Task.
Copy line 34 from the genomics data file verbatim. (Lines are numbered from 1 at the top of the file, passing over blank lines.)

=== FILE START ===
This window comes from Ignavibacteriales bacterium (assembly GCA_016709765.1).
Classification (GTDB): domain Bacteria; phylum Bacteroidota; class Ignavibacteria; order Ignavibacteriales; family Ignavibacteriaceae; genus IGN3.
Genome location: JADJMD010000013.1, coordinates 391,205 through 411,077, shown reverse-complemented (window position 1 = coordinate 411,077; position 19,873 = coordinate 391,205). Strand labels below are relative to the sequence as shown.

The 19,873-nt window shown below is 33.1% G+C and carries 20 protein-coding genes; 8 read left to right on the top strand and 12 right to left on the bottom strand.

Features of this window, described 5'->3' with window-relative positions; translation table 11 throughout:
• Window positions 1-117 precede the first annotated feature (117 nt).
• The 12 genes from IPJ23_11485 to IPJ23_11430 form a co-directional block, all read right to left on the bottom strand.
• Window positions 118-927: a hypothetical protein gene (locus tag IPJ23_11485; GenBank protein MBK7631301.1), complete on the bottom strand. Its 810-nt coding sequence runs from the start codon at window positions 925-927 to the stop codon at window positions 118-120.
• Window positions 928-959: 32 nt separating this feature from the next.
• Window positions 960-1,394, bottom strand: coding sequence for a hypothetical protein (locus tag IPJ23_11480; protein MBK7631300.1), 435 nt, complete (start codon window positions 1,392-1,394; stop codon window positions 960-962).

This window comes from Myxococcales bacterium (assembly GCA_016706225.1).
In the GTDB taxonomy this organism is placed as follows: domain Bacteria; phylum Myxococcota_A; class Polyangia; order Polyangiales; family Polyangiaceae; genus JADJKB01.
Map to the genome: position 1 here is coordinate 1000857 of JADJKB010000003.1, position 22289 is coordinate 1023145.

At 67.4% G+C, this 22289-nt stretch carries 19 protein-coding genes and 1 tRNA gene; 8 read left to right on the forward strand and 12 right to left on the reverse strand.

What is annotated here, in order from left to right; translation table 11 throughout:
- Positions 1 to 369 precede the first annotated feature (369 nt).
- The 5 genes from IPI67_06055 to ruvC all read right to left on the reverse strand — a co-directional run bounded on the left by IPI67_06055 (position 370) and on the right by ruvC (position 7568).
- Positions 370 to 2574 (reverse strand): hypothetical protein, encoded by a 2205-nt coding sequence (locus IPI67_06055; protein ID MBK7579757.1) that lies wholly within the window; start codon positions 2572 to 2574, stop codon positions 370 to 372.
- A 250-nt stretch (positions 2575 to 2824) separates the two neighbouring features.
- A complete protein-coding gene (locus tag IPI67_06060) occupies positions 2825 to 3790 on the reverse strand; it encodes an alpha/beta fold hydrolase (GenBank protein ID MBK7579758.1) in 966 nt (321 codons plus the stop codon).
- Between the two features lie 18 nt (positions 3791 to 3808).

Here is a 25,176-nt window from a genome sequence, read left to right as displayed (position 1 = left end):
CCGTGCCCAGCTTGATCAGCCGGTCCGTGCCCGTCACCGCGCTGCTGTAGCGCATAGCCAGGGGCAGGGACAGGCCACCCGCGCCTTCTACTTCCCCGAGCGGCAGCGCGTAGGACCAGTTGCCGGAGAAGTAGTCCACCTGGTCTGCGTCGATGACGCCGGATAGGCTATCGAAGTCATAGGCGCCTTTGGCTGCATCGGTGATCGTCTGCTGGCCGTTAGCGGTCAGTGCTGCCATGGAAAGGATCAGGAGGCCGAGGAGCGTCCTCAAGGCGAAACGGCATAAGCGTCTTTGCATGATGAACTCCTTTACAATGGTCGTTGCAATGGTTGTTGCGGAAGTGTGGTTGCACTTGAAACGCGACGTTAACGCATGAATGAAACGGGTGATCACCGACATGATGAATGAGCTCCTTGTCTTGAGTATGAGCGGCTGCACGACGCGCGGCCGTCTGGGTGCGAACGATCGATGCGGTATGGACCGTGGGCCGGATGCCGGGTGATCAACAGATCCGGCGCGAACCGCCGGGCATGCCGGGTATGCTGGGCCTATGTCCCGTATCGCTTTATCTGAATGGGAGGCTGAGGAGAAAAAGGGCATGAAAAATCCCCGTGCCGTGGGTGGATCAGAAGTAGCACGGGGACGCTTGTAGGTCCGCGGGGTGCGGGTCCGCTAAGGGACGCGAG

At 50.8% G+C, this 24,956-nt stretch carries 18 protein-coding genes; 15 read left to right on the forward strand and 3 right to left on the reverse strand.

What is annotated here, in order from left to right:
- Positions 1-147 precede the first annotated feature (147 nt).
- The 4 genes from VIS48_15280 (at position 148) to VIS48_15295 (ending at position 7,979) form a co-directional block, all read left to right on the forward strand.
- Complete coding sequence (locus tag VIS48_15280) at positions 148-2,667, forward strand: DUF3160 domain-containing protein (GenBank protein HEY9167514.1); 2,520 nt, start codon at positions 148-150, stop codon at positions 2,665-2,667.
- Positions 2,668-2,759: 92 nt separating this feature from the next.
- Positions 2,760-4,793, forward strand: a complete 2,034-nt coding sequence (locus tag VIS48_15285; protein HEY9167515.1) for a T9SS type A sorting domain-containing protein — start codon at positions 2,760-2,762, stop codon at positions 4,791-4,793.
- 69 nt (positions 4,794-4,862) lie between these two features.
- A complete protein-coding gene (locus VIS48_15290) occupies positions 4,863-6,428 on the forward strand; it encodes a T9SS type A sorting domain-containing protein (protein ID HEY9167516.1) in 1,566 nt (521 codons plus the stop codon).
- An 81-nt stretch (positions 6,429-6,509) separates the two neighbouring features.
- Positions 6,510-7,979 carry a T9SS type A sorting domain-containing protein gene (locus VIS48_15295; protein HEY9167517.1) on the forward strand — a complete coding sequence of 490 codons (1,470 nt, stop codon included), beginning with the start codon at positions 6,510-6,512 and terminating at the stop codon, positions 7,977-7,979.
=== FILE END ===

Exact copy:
- Positions 6,510-7,979 carry a T9SS type A sorting domain-containing protein gene (locus VIS48_15295; protein HEY9167517.1) on the forward strand — a complete coding sequence of 490 codons (1,470 nt, stop codon included), beginning with the start codon at positions 6,510-6,512 and terminating at the stop codon, positions 7,977-7,979.